Pete: Yeah, I like the phrase, did you say liturgical theater?

Gary: Yeah!

Pete: I think that’s a great phrase because it’s a way of further concretizing the metaphor which it just, it’s relatable. You know, you can feel it rather than just reading words on a page, and that’s maybe one of the defenses for liturgy.

Gary: Well, I think, if I can just add one more thing.  You mentioned, why do they send this animal off. Well, then we have to add one more detail to the picture in the ancient Near East and certainly in the Bible, there were two ways to enter the underworld, the place furthest removed from God. One was through the axis-mundi, we all know that from the word Gehenna, which simply means the Valley of Gehinnom in Jerusalem, the entrance to the underworld is reached, you know, via the axis-mundi that goes through Jerusalem or the other way of entering the underworld was at the periphery of the wilderness.


That’s what Leviticus 16 is building on, that animal is being sent, you know, into the netherworld, where the furthest removed from God, as the Psalmist says, to remove my sins like the east from the west, as far away as possible, so that God can’t, again, we have to use anthropomorphic language. He can’t see it. If God sees it, he gets angry. If he doesn’t see it, he ignores it.

Pete: Right. And just, before we leave this, because we want to get to the other metaphor, especially debt. But, can you say something more about this goat?

Gary: What would you like to know about the goat?


Pete: Well, anything you want to say, but I do recall this word, Azazael, right, in Leviticus 16 and that represents something that isn’t always handled well in English translations as I recall.

Gary: Well yeah, we get the word scapegoat from the putative etymology of that word azaz, to go. The etymology is uncertain, some people have parsed it or understood it as a, as representing a demon who inhabits the desert world and certain, you know, post-biblical texts. Certainly, the figure was imagined that way, but in the Bible if we’re looking at the evidence of the Bible, it’s just, we’re looking into the void, there’s no explanation. We’re just left to guesses as to the meaning of that word and what it connotes religiously.

Pete: Yes. Welcome to the Bible, right? A lot of questions aren’t answered.

Jared: So, Pete mentioned this debt, and so, it raised the question for me of, if we take a few minutes just to look at the New Testament, it’s very clear that there’s this sense of debt related to sin. But, what accounts for that transition? Because I would say the dominant metaphor, if you read through some of the older texts, seems to be sin is a burden. And we get a lot of this scapegoat, you know, liturgy out of this metaphor, but at some point, it transitions to sin is a debt and it becomes more economic. Is there any sense in which, you know, what accounts for that transition?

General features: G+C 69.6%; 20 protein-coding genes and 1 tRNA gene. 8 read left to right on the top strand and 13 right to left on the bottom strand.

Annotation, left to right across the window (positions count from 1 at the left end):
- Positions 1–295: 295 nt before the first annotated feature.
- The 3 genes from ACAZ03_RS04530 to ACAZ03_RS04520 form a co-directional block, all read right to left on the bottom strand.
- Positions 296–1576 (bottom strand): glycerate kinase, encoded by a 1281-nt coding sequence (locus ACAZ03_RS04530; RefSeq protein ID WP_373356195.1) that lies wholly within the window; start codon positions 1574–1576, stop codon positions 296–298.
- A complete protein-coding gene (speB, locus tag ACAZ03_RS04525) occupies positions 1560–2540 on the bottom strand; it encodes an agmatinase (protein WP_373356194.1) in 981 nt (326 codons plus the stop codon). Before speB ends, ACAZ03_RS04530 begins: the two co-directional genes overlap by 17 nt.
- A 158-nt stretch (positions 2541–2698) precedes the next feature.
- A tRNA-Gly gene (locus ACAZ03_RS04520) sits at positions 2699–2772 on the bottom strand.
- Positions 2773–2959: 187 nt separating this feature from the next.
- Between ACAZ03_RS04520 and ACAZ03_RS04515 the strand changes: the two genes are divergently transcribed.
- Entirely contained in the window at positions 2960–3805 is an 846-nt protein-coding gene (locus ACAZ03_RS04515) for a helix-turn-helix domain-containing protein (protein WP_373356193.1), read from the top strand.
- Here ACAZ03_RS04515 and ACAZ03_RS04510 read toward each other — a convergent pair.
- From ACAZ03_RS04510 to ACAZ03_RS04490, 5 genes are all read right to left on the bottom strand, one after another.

Gary: So, that’s a great question and I don’t know if I can answer it fully. I can give you my guess –

Jared: Mm hmm.

Gary: Not everyone will accept my guess, but it’s my guess. If you look, again, so, sin is a burden. There are many, many metaphors for sin in the Bible. Sin is a stain, for example. Sin is a weight, and, you know, even others. Sin as a debt is not very common in the Old Testament, only at the very end of the Old Testament period do we see it appear, but when we look at the Hebrew and, especially, the Aramaic of the second temple period, that is the period a few centuries before the birth of Christ, all of a sudden, the word for debt becomes the standard idioms. So, we’re talking about both in Hebrew, well, in Hebrew itself a major change in the language when we move from the biblical to the post-biblical period. Probably as a result of Aramaic influence, because in Aramaic, Jewish-Aramaic, as well as Christian-Aramaic, if you look at the dictionary, you’ll see that the standard word, the word used nine times out of ten for sin, is debt. That actually is how I came upon this project in the first place. I was reading a lot of Christian and Jewish Aramaic and I was just amazed by how the language for forgiveness changes so dramatically from the Bible to the post-biblical period. You see the first intonations of this shift in 2nd Isaiah and parts of Leviticus, but it’s most obvious when we look at Second Temple Jewish texts like the Dead Sea Scrolls, Ben Sira, and the like. For me, the kind of aha moment where the light bulb went off was when I was first reading the Dead Sea Scrolls and I came across this idiom for the forgiveness of David’s sin that used the Hebrew verb azab, most biblical readers actually are going to know that word from its Aramaic translation sabach and the citation of Psalm 22 on the cross, sabachthani, why have you forsaken me. That would be Hebrew azab; it means to not, it can mean to forsake, it can mean to divorce, it also mean to not collect on a claim. And this Dead Sea Scroll text was very peculiar because it was using azab with the sense of forgiveness. I knew from the sentence that’s what it meant, but azab never means that in the Bible.